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Politics

Beyond Borders: Why We Need a Truly Internationalist Climate Justice Movement

The elite’s ‘solution’ to the climate crisis is to turn the displaced into exploitable migrant labour. We need a truly internationalist alternative.

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“We are not drowning, we are fighting” has become the rallying call for the Pacific Climate Warriors. From UN climate meetings to blockades of Australian coal ports, these young Indigenous defenders from twenty Pacific Island states are raising the alarm of global warming for low-lying atoll nations. Rejecting the narrative of victimisation – “you don’t need my pain or tears to know that we’re in a crisis,” as Samoan Brianna Fruean puts it – they are challenging the fossil fuel industry and colonial giants such as Australia, responsible for the world’s highest per-capita carbon emissions.

Around the world, climate disasters displace around 25.3 million people annually – one person every one to two seconds. In 2016, new displacements caused by climate disasters outnumbered new displacements as a result of persecution by a ratio of three to one. By 2050, an estimated 143 million people will be displaced in just three regions: Africa, South Asia, and Latin America. Some projections for global climate displacement are as high as one billion people.

Mapping who is most vulnerable to displacement reveals the fault lines between rich and poor, between the global North and South, and between whiteness and its Black, Indigenous and racialised others.

Globalised asymmetries of power create migration but constrict mobility. Displaced people – the least responsible for global warming – face militarised borders. While climate change is itself ignored by the political elite, climate migration is presented as a border security issue and the latest excuse for wealthy states to fortify their borders. In 2019, the Australian Defence Forces announced military patrols around Australia’s waters to intercept climate refugees.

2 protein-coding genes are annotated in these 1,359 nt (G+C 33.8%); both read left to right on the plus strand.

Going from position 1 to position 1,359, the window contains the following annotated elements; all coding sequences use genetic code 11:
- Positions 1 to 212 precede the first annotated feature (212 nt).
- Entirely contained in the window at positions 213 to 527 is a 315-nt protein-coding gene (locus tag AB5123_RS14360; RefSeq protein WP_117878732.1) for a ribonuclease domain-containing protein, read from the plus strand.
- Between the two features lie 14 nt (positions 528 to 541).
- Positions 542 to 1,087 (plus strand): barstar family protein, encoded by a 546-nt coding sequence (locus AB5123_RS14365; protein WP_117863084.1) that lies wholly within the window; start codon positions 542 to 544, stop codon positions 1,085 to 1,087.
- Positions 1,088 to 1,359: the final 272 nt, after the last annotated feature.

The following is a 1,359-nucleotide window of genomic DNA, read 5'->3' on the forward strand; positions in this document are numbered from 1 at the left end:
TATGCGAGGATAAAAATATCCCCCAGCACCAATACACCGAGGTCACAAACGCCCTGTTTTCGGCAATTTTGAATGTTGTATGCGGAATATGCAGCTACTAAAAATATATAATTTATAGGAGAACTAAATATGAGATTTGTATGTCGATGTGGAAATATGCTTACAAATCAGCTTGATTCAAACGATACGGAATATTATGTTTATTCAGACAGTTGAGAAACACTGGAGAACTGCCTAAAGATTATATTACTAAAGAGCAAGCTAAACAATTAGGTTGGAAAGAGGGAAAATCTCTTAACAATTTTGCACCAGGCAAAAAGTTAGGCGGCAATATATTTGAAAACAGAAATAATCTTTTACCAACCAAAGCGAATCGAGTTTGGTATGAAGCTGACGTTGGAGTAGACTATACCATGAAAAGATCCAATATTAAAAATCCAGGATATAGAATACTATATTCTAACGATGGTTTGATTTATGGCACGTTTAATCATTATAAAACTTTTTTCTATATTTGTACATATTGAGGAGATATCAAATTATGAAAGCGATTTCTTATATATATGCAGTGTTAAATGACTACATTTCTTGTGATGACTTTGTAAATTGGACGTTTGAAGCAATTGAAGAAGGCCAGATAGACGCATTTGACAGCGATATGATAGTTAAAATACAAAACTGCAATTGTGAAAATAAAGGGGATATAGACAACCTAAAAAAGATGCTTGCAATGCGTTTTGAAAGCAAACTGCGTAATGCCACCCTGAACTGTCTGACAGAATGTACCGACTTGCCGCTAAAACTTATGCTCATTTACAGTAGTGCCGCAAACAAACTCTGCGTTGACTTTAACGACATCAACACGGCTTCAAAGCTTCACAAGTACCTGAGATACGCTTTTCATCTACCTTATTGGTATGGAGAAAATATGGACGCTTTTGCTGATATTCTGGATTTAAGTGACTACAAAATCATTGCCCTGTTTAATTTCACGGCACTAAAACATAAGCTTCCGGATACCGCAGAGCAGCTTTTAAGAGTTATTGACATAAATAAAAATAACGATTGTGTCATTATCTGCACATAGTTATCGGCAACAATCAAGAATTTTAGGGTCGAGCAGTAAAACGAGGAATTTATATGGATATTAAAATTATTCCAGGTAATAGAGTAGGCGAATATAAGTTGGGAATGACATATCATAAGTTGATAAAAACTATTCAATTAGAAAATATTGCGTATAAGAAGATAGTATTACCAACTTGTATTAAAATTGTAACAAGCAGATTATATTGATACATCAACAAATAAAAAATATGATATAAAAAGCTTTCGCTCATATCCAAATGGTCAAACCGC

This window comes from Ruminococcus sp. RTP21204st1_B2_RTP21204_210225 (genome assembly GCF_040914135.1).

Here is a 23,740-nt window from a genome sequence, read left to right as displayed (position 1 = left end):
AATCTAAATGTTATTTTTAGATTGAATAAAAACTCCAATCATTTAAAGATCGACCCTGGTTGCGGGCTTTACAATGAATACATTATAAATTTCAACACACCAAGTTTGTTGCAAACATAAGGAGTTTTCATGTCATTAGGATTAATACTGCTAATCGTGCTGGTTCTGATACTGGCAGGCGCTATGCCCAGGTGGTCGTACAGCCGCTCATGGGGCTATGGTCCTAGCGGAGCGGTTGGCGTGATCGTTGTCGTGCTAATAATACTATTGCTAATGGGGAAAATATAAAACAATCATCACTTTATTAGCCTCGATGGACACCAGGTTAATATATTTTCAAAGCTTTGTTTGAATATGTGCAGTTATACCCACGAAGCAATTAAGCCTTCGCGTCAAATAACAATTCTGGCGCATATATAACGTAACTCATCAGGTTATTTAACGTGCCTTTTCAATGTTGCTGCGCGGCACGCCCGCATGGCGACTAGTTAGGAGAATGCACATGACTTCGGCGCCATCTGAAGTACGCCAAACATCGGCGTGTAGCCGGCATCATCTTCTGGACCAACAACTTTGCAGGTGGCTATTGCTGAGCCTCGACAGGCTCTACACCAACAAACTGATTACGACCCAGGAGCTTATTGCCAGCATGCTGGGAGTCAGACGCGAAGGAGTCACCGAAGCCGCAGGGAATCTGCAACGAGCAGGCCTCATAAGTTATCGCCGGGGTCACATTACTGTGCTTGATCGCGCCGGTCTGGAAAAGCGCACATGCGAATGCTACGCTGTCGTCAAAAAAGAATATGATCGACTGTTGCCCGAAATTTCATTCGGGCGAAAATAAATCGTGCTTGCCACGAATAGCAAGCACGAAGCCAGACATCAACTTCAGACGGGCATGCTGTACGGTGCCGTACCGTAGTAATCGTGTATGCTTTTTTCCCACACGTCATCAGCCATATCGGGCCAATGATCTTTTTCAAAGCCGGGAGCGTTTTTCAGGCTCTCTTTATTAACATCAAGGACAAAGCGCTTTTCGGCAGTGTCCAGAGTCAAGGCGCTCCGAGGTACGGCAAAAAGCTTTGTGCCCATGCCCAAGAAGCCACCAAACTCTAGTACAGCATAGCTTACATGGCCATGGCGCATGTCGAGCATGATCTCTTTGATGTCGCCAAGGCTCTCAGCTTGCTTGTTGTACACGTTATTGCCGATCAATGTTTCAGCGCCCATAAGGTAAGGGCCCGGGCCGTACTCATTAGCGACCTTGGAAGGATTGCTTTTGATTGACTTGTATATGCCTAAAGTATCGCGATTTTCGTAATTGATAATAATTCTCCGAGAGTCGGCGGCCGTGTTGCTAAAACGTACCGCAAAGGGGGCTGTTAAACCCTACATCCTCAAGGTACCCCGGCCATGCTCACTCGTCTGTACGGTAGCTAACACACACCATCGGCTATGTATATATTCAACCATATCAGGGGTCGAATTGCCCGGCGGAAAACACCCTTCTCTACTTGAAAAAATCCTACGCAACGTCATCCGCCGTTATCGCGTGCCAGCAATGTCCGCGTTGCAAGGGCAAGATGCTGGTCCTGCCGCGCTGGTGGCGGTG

The burgeoning terrain of “climate security” prioritises militarised borders, dovetailing perfectly into eco-apartheid. “Borders are the environment’s greatest ally; it is through them that we will save the planet,” declares the party of French far-Right politician Marine Le Pen. A US Pentagon-commissioned report on the security implications of climate change encapsulates the hostility to climate refugees: “Borders will be strengthened around the country to hold back unwanted starving immigrants from the Caribbean islands (an especially severe problem), Mexico, and South America.” The US has now launched Operation Vigilant Sentry off the Florida coast and created Homeland Security Task Force Southeast to enforce marine interdiction and deportation in the aftermath of disasters in the Caribbean.